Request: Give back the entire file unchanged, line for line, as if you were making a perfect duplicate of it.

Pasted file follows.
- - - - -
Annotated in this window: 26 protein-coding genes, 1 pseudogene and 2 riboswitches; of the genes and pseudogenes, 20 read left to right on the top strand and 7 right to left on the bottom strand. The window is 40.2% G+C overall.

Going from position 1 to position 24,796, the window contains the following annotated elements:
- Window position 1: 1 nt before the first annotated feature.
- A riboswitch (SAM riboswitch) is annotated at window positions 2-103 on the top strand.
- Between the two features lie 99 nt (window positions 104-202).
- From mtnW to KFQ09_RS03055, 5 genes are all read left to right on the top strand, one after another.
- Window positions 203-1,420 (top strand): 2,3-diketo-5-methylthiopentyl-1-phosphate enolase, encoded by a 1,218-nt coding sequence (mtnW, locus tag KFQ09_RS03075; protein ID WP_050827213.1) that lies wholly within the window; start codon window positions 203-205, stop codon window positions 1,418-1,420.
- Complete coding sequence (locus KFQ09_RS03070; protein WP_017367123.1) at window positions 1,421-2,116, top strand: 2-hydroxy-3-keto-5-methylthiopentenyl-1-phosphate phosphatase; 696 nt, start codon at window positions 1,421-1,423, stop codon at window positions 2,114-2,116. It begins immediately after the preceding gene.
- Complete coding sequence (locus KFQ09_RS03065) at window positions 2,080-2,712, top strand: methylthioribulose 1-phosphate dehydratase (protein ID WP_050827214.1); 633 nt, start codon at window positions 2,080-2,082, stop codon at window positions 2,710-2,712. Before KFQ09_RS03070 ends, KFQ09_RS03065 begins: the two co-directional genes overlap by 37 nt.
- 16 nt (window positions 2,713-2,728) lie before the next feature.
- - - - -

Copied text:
Annotated in this window: 26 protein-coding genes, 1 pseudogene and 2 riboswitches; of the genes and pseudogenes, 20 read left to right on the top strand and 7 right to left on the bottom strand. The window is 40.2% G+C overall.

Going from position 1 to position 24,796, the window contains the following annotated elements:
- Window position 1: 1 nt before the first annotated feature.
- A riboswitch (SAM riboswitch) is annotated at window positions 2-103 on the top strand.
- Between the two features lie 99 nt (window positions 104-202).
- From mtnW to KFQ09_RS03055, 5 genes are all read left to right on the top strand, one after another.
- Window positions 203-1,420 (top strand): 2,3-diketo-5-methylthiopentyl-1-phosphate enolase, encoded by a 1,218-nt coding sequence (mtnW, locus tag KFQ09_RS03075; protein ID WP_050827213.1) that lies wholly within the window; start codon window positions 203-205, stop codon window positions 1,418-1,420.
- Complete coding sequence (locus KFQ09_RS03070; protein WP_017367123.1) at window positions 1,421-2,116, top strand: 2-hydroxy-3-keto-5-methylthiopentenyl-1-phosphate phosphatase; 696 nt, start codon at window positions 1,421-1,423, stop codon at window positions 2,114-2,116. It begins immediately after the preceding gene.
- Complete coding sequence (locus KFQ09_RS03065) at window positions 2,080-2,712, top strand: methylthioribulose 1-phosphate dehydratase (protein ID WP_050827214.1); 633 nt, start codon at window positions 2,080-2,082, stop codon at window positions 2,710-2,712. Before KFQ09_RS03070 ends, KFQ09_RS03065 begins: the two co-directional genes overlap by 37 nt.
- 16 nt (window positions 2,713-2,728) lie before the next feature.